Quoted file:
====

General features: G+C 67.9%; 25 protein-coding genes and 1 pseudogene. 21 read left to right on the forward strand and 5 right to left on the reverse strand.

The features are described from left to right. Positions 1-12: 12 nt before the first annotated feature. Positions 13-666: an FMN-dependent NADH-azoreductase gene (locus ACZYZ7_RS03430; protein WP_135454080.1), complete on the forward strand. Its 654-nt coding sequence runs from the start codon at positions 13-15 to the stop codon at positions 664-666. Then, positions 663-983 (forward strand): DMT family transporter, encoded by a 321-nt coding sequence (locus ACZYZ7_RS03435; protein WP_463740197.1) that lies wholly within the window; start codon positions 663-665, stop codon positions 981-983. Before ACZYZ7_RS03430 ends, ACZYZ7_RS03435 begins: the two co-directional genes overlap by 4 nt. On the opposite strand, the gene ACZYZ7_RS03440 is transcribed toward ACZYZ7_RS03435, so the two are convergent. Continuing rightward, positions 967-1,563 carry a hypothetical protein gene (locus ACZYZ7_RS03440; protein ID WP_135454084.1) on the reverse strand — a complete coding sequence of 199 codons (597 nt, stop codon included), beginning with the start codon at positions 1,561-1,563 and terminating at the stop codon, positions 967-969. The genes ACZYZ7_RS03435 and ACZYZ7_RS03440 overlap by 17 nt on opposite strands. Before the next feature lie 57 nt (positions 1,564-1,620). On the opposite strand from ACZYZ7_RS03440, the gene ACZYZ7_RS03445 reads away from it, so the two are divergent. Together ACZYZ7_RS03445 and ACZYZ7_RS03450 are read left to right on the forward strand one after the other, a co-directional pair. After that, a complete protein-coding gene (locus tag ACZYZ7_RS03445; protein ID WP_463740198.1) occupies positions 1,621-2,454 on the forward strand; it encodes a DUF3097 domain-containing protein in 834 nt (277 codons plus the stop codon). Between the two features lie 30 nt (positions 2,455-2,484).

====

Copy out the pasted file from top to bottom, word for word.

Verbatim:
General features: G+C 67.9%; 25 protein-coding genes and 1 pseudogene. 21 read left to right on the forward strand and 5 right to left on the reverse strand.

The features are described from left to right. Positions 1-12: 12 nt before the first annotated feature. Positions 13-666: an FMN-dependent NADH-azoreductase gene (locus ACZYZ7_RS03430; protein WP_135454080.1), complete on the forward strand. Its 654-nt coding sequence runs from the start codon at positions 13-15 to the stop codon at positions 664-666. Then, positions 663-983 (forward strand): DMT family transporter, encoded by a 321-nt coding sequence (locus ACZYZ7_RS03435; protein WP_463740197.1) that lies wholly within the window; start codon positions 663-665, stop codon positions 981-983. Before ACZYZ7_RS03430 ends, ACZYZ7_RS03435 begins: the two co-directional genes overlap by 4 nt. On the opposite strand, the gene ACZYZ7_RS03440 is transcribed toward ACZYZ7_RS03435, so the two are convergent. Continuing rightward, positions 967-1,563 carry a hypothetical protein gene (locus ACZYZ7_RS03440; protein ID WP_135454084.1) on the reverse strand — a complete coding sequence of 199 codons (597 nt, stop codon included), beginning with the start codon at positions 1,561-1,563 and terminating at the stop codon, positions 967-969. The genes ACZYZ7_RS03435 and ACZYZ7_RS03440 overlap by 17 nt on opposite strands. Before the next feature lie 57 nt (positions 1,564-1,620). On the opposite strand from ACZYZ7_RS03440, the gene ACZYZ7_RS03445 reads away from it, so the two are divergent. Together ACZYZ7_RS03445 and ACZYZ7_RS03450 are read left to right on the forward strand one after the other, a co-directional pair. After that, a complete protein-coding gene (locus tag ACZYZ7_RS03445; protein ID WP_463740198.1) occupies positions 1,621-2,454 on the forward strand; it encodes a DUF3097 domain-containing protein in 834 nt (277 codons plus the stop codon). Between the two features lie 30 nt (positions 2,455-2,484).